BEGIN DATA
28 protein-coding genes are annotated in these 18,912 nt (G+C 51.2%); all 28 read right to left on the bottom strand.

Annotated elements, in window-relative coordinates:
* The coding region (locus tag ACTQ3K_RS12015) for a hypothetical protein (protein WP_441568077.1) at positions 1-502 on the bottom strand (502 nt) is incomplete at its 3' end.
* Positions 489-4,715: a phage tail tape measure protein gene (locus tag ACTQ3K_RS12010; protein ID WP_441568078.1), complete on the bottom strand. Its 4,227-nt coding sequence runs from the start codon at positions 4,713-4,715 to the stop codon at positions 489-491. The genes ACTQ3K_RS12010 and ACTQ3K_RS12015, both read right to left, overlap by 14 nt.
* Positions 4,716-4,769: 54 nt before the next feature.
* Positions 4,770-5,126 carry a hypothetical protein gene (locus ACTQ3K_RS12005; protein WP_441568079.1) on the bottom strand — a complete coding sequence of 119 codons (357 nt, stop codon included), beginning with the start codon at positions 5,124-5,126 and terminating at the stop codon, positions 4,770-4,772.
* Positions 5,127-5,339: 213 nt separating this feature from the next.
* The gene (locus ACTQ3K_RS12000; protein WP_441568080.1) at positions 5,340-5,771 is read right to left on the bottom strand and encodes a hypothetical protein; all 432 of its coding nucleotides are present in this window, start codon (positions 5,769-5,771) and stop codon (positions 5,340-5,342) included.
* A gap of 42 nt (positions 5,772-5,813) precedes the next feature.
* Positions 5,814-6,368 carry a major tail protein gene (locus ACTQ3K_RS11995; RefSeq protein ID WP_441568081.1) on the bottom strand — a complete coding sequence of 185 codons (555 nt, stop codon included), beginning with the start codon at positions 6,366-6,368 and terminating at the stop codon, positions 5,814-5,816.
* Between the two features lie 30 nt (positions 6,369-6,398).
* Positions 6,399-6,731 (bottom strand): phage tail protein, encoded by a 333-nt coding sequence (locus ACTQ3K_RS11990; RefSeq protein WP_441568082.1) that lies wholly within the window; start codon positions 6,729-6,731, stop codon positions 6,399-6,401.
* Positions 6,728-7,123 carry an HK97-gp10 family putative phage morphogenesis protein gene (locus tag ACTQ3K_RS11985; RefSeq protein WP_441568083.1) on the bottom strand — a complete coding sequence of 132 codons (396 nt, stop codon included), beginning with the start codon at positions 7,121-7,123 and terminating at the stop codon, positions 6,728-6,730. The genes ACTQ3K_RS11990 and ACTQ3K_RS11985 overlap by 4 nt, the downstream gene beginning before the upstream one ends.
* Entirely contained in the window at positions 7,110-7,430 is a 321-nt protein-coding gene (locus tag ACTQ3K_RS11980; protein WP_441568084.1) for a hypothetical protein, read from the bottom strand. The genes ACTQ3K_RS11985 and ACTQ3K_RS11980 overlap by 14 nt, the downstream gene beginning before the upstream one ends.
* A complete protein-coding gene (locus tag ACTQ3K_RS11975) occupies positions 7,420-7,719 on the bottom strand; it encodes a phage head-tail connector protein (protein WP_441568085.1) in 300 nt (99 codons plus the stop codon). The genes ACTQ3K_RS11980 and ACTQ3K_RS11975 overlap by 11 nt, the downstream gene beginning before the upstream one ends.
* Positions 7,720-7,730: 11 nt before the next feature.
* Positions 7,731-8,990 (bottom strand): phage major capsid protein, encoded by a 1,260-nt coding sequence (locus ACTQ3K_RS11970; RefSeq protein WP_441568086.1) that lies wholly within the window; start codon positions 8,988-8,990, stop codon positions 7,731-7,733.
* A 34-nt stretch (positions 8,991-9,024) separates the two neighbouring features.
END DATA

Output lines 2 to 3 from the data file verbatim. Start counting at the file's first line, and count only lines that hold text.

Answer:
Annotated elements, in window-relative coordinates:
* The coding region (locus tag ACTQ3K_RS12015) for a hypothetical protein (protein WP_441568077.1) at positions 1-502 on the bottom strand (502 nt) is incomplete at its 3' end.